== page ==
R. Dollieslager's English 111 Daily Schedule, Summer 2009

Thomas Nelson Community College


Okay, time to use our editing expertise and prepare the projects for the final portfolio.
Let's get 'er done.

A Tentative Schedule of Projects, Summer 2009
English 111, Computer-Mediated Composition

This schedule for the summer term is subject to change based on class discussion and progress on assignments. I will add links to resources and elaborate on the projects as they come up, making changes to the schedule almost daily.

Since this is a summer class, we should all be outside somewhere having fun instead of sitting in some dusty old cubbyhole. Therefore, much of your homework for this class will be to get out and have fun. And then we're going to write about that fun. The first paper, I'll call a "hidden treasure" essay. Then we will do a restaurant review, an entertainment review, and a descriptive analysis of a major attraction in the area. You will also do an "experts team" project, and the final major project will be the web folio.

The culmination of your summer writings will be an on-line database (or a class publication if you wish to look at it that way) of information about how to have fun in our part of Virginia during the summer. I call this our Legacy Project because we will leave it on-line for others to use in the future.

Site last updated on: 7/16/09, 2:45 p.m.

Summer 2008 English 111 Syllabus

Essay projects for the Summer term

Sample Webfolios from Summer 2008

Week One

Tues. 5/19
In-class: 1] Discuss objectives, and 2] do the base groups get-to-know-me activity.

Thurs. 5/21
In class: 1] Take the colleagues quiz. 2] Base groups, first exchange contact information, and then discuss the wilderness survival problem. 3] Begin writing survival story paper. (one to two pages)

Survival Story: This is a one- to two-page paper. Write it with the members of your base group. (If you did not make it to class today, write this paper on your own.) Using what you know from our discussions and your research on the survival scenario, write a story about how you and the members of your base group (those present today, at least) made it out of the situation successfully. Tell it as a story: who brought which items and why, how did you decide what to do, what did you do with the items, and what was the outcome of your adventure? Additionally, include the information about each member of your group from the grid that you wrote on Tuesday and discussed today.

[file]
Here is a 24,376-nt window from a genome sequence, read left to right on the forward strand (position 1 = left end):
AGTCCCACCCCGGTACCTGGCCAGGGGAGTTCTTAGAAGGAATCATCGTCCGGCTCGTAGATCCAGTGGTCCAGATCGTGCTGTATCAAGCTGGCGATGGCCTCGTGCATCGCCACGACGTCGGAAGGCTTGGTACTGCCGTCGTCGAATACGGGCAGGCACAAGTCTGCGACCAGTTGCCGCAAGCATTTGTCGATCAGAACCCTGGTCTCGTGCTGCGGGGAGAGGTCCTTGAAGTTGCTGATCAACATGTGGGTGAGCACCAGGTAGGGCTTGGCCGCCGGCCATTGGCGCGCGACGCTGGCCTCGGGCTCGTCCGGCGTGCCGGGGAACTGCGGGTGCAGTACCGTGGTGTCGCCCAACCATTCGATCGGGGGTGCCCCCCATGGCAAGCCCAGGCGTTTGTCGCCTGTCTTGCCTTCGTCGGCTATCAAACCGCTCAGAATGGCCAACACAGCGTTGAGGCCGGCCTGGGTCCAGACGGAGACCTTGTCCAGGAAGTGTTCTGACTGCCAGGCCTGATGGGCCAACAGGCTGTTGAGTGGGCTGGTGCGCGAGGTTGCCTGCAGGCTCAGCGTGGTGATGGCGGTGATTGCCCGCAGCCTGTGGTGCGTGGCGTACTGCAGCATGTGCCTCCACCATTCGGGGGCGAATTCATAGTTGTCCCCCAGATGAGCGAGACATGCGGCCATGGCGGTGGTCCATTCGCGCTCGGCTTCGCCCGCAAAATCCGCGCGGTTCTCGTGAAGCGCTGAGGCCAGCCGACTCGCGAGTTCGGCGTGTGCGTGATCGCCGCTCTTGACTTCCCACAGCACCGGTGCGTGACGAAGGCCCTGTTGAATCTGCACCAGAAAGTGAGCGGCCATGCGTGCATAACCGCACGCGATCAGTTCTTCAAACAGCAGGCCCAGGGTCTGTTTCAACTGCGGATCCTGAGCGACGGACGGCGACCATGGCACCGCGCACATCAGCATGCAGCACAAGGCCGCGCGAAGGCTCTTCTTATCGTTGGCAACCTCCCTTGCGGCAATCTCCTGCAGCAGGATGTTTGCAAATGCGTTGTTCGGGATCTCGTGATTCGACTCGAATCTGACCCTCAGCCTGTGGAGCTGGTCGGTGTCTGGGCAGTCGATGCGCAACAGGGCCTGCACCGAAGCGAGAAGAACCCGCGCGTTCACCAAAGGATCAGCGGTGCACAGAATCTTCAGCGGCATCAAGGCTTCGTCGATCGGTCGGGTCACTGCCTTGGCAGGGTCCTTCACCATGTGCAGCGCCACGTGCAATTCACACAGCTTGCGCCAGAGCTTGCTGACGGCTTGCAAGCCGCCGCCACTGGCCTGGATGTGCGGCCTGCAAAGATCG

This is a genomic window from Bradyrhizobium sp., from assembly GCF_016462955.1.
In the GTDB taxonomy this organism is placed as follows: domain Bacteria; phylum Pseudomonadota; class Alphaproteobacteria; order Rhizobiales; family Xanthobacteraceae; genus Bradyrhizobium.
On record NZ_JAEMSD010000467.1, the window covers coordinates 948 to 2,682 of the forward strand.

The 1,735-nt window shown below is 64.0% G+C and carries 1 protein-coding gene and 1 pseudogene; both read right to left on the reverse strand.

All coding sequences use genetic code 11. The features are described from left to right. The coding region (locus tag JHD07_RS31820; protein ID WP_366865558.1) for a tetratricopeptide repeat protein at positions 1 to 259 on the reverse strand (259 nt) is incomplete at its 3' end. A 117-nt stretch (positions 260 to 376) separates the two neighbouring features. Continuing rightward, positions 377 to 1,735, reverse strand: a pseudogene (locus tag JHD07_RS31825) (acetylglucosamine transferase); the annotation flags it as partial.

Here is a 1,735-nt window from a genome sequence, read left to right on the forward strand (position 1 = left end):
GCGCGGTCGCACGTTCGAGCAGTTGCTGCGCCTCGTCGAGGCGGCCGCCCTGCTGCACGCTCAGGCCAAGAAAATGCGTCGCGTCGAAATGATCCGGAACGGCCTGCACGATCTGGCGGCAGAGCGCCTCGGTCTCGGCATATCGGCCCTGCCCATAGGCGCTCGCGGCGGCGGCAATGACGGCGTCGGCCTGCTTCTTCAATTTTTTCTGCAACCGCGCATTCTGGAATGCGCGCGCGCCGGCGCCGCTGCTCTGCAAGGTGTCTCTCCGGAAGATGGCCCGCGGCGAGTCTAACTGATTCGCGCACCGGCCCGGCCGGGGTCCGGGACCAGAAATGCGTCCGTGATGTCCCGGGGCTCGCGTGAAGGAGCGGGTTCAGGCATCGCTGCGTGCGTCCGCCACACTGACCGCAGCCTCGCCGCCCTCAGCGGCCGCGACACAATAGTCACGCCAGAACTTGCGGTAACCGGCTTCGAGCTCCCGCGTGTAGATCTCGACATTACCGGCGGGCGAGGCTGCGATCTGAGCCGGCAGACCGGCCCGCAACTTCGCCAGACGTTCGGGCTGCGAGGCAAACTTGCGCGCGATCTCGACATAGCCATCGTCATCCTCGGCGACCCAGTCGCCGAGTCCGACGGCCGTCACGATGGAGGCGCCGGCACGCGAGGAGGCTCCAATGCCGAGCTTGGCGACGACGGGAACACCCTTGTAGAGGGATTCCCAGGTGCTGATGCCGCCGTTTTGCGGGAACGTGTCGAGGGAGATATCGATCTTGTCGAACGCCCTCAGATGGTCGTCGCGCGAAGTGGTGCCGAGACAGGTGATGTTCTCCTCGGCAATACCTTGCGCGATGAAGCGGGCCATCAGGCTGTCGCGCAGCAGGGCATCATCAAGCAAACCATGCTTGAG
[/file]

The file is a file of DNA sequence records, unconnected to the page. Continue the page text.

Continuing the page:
Paper length: 300 to 600 words.

Reading assignments for Tuesday, 5/26:
1. First, read this section from the Guide to Grammar and Writing on writing a personal essay (i.e., an essay written from personal experience). Okay, then put the importance of descriptive detail in context by reading this selection on description and the sample essays, "The Sacred Grove of Oshogbo" and Twain's "My Watch." There is important advice following the Twain piece, so read to the end of the page. We will discuss the "Oshogbo" essay as an example.

2. This selection defines what an essay is and what a thesis statement is. In addition to the link provided, read page four of The Writer's FAQs handbook.

3. Read this article about web folios (electronic portfolios) and be ready to answer some questions about why you might want to have a web site and how you can use it for your own purposes.

4. Read at least six student essays from Summer 2005 or Summer 2006 describing a "hidden treasure" (or a little known or minor attraction in the area). Identify the thesis statements of at least six of the essays (write or type them out to be turned in, but keep a copy for yourself for class discussion).

5. Select the topic for your "hidden treasure" (or minor attraction) essay

Week Two

Tues. 5/26
In-class: 1] Finish composing the survivor story, 2] Discuss "The Sacred Grove of Oshogbo"

Homework assignments for Thursday, 5/28:


Thurs. 5/28
In-class: 1] Finish discussing how Taylor uses description to drive the story, create the mood, and show us what he thinks about the characters without "telling" us (in "The Sacred Grove...") 2] Identify and discuss successful descriptive writing from the Summer 2005, Summer 2006 or Summer 2007 student webfolios. 3] "The 20-minute Description" descriptive writing exercise: For 20 minutes of class you will go to some place on the campus and observe your locale in order to write a description of that location. Write the description of your location without telling where you are, but rather by using descriptive details which show your surroundings. In no place will your description tell where you are located, (i.e., it won't say something like, "Just outside of the library is a study area and art gallery comprising about 20 study tables and student art exhibits on the walls."). However, through reading the descriptive details which show where you are, your class colleagues should be able to tell you the location you are describing.